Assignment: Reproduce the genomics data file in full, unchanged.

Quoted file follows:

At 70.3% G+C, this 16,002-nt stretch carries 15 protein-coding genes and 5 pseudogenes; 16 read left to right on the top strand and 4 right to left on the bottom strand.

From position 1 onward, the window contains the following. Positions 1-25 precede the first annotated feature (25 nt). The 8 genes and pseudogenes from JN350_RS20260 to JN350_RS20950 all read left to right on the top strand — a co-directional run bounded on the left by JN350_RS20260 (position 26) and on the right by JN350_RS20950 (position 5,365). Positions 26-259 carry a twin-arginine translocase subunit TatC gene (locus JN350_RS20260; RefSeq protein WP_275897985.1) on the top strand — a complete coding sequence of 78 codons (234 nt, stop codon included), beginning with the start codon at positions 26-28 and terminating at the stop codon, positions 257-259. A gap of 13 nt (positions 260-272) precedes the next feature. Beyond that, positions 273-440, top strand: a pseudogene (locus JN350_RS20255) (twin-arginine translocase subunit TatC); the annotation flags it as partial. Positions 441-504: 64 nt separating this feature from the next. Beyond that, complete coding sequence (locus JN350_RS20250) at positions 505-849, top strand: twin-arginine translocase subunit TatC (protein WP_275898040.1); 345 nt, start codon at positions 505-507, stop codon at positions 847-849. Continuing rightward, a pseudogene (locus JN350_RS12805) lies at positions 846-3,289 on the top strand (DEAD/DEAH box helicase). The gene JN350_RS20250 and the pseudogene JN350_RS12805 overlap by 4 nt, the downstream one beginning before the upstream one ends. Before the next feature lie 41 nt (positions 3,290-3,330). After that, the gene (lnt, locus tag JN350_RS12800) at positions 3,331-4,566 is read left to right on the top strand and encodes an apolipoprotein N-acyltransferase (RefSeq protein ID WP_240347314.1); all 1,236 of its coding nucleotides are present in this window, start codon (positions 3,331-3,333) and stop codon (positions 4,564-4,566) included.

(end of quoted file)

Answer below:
At 70.3% G+C, this 16,002-nt stretch carries 15 protein-coding genes and 5 pseudogenes; 16 read left to right on the top strand and 4 right to left on the bottom strand.

From position 1 onward, the window contains the following. Positions 1-25 precede the first annotated feature (25 nt). The 8 genes and pseudogenes from JN350_RS20260 to JN350_RS20950 all read left to right on the top strand — a co-directional run bounded on the left by JN350_RS20260 (position 26) and on the right by JN350_RS20950 (position 5,365). Positions 26-259 carry a twin-arginine translocase subunit TatC gene (locus JN350_RS20260; RefSeq protein WP_275897985.1) on the top strand — a complete coding sequence of 78 codons (234 nt, stop codon included), beginning with the start codon at positions 26-28 and terminating at the stop codon, positions 257-259. A gap of 13 nt (positions 260-272) precedes the next feature. Beyond that, positions 273-440, top strand: a pseudogene (locus JN350_RS20255) (twin-arginine translocase subunit TatC); the annotation flags it as partial. Positions 441-504: 64 nt separating this feature from the next. Beyond that, complete coding sequence (locus JN350_RS20250) at positions 505-849, top strand: twin-arginine translocase subunit TatC (protein WP_275898040.1); 345 nt, start codon at positions 505-507, stop codon at positions 847-849. Continuing rightward, a pseudogene (locus JN350_RS12805) lies at positions 846-3,289 on the top strand (DEAD/DEAH box helicase). The gene JN350_RS20250 and the pseudogene JN350_RS12805 overlap by 4 nt, the downstream one beginning before the upstream one ends. Before the next feature lie 41 nt (positions 3,290-3,330). After that, the gene (lnt, locus tag JN350_RS12800) at positions 3,331-4,566 is read left to right on the top strand and encodes an apolipoprotein N-acyltransferase (RefSeq protein ID WP_240347314.1); all 1,236 of its coding nucleotides are present in this window, start codon (positions 3,331-3,333) and stop codon (positions 4,564-4,566) included.